Also on the program, VPR's John Dillon provides analysis on wind power issues.

Flickr/Urban Sea Star / University of Vermont Childcare Center

Governor Shumlin has made providing child care for low-income Vermonters a priority in his budget this year. He says affordable child care will give Vermont's children a head start, and help workers get back into the job market.

AP FILE / Fever, cough, muscle aches and stuffy nose are just some of the symptoms that accompany the annual flu virus.

The flu came early and fierce this season, and Vermont doctors are still seeing new cases in their waiting rooms. Wednesday on Vermont Edition, we learn if flu season is on the wane in our region, and how effective the state's prevention efforts have been. Our guests is Chris Finely, the Health Department's chief immunization officer. We also check in with doctors at Southwestern Vermont Medical Center in Bennington, and Fletcher Allen Health Care in Burlington.

flickr/Robert Scott Photography / Governor Shumlin hopes to raise $17 million by taxing break open tickets.

During his budget address last week, Governor Shumlin said the state should tax break open tickets. He believes these unregulated lottery-style tickets could generate $17 million for the state annually. It is believed that as many as 250 million of the tickets were sold in bars and clubs in Vermont last year. But many in the state have been left to wonder just what a break open ticket is.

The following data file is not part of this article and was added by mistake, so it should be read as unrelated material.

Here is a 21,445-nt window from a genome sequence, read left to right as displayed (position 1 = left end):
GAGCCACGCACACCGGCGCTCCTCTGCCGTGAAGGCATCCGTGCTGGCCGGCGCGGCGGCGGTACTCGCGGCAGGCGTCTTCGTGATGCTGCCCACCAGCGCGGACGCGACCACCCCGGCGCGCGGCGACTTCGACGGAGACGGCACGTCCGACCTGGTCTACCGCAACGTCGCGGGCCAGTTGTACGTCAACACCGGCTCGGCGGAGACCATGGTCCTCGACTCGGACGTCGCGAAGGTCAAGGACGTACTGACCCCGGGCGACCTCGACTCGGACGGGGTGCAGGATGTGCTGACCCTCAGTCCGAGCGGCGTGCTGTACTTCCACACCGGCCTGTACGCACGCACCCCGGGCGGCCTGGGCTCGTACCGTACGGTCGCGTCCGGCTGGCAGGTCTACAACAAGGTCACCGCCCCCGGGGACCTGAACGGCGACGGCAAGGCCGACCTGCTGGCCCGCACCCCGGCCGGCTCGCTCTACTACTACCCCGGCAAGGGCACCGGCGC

Toby Talbot / AP File Photo

The Agency of Human Services is charged with addressing the thorniest social problems facing Vermonters: poverty, prisons, child abuse, elder care. Monday on Vermont Edition, our guest is the leader of that agency, Doug Racine. We'll look at the major challenges this agency is trying to address, and the money it takes to do the work.